South African billionaire Christo Wiese says the solution to South Africa’s problems is obvious: we need more jobs.
In his chairman’s letter for the 2017 Shoprite integrated annual report, Wiese was outspoken against the South African government for its failure to push economic growth over the last year.
He said that there is little doubt that the absence of growth in the economy has put consumers under enormous pressure, and that rampant unemployment and poor education had led to this dismal outcome.
“Attempts to find practical solutions to our social and economic challenges have been futile simply because the wrong questions have been asked,” he said.
“There is nothing structurally wrong with South Africa. The issue is that we are not following the policies that could so easily make life so much better for all South Africans.”
Wiese said that the right question is not: “What do our people want?” Nor is it: “What do our people need?” The right question is: “What can our people not do without?”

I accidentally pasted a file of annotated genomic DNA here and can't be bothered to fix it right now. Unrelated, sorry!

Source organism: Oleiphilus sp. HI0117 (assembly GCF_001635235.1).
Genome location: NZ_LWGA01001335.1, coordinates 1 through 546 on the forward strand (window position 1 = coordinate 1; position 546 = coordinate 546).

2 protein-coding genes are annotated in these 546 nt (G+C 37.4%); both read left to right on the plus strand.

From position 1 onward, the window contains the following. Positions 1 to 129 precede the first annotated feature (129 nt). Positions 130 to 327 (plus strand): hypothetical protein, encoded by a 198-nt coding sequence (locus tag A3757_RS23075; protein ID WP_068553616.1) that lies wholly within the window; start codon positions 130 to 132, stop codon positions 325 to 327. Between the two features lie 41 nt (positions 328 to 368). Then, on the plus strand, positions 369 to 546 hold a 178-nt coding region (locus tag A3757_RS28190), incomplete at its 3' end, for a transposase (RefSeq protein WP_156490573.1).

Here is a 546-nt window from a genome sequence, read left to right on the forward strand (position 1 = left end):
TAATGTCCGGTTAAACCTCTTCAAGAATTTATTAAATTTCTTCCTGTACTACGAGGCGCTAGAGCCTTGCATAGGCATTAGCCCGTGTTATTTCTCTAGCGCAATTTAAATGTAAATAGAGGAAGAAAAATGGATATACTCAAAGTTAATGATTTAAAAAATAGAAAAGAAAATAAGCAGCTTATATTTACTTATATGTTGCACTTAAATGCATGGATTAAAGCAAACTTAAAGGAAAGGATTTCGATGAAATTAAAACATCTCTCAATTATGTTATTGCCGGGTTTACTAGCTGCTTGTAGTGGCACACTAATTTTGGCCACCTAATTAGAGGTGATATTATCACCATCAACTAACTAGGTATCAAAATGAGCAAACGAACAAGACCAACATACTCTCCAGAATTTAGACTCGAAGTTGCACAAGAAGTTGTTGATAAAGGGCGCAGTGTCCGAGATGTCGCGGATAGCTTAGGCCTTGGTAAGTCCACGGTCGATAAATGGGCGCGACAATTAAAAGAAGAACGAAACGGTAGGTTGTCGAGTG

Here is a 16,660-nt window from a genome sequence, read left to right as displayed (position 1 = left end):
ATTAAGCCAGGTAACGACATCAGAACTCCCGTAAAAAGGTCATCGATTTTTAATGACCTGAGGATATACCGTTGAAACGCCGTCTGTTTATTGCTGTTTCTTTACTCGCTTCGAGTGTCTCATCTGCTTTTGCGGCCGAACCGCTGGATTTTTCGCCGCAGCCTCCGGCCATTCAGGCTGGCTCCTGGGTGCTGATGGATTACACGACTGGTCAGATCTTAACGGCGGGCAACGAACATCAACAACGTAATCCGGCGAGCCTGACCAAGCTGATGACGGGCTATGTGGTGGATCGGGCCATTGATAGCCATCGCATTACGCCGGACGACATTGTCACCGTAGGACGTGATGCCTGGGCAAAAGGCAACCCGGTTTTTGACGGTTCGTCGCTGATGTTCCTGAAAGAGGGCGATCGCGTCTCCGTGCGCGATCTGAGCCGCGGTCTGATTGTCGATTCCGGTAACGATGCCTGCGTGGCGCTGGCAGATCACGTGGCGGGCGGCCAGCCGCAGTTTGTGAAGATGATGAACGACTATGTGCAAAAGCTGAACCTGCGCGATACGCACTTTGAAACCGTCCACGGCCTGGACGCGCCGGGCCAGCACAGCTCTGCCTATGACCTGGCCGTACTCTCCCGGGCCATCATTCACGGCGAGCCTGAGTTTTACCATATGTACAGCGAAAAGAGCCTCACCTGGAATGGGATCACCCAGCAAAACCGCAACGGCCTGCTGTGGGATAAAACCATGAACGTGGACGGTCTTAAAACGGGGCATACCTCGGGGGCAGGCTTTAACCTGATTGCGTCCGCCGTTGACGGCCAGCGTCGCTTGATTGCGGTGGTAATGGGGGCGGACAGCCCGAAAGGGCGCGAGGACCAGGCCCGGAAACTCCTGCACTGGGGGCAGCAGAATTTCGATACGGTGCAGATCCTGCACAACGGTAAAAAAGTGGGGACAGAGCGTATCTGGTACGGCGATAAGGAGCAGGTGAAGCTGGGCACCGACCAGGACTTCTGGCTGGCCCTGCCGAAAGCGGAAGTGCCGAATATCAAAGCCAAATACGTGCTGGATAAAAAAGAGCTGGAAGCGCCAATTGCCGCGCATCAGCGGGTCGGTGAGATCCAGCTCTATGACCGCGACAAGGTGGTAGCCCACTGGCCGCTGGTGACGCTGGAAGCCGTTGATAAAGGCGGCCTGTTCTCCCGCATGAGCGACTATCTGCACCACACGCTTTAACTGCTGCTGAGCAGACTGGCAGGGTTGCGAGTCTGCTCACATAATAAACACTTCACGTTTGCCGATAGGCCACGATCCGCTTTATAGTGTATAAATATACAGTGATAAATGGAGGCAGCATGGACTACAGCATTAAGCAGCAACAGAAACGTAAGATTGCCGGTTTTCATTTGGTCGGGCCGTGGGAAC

“The answer is self-evident – our people need jobs,” he said.
“Once we arrive at that answer, then everything else falls into place. Everything our government does should be determined by whether it creates or destroys jobs. If guided by this test, we will arrive at the right solutions and focus on implementing policies and actions which bring more people into the economy.”
South Africa’s unemployment rates are at 14-year highs, with the latest data showing that 27.7% of the adult population are without work – well over 30% when considering those who are no longer looking for work.
According to Wiese, the Shoprite Group is South Africa’s largest private sector employer – 143,000 people and creating between 5,000 and 12,000 new jobs a year. It added 6,000 new jobs in South Africa in the latest financial year.
In 2017, Shoprite paid out R11.56 billion in salaries and wages to 143,802 employees, translating to an average pay of R80,409 across the entire group’s operations. The group’s new CEO, Pieter Engelbrecht meanwhile took home a salary of R31.25 million – 390 times bigger than the average.
As chairman, Wiese pulled a salary of R397,000 for the year.
However, he remains the single biggest shareholder in the group – totaling over 101.3 million shares (16.9%), worth roughly R20.1 billion (at a share price of R206.89).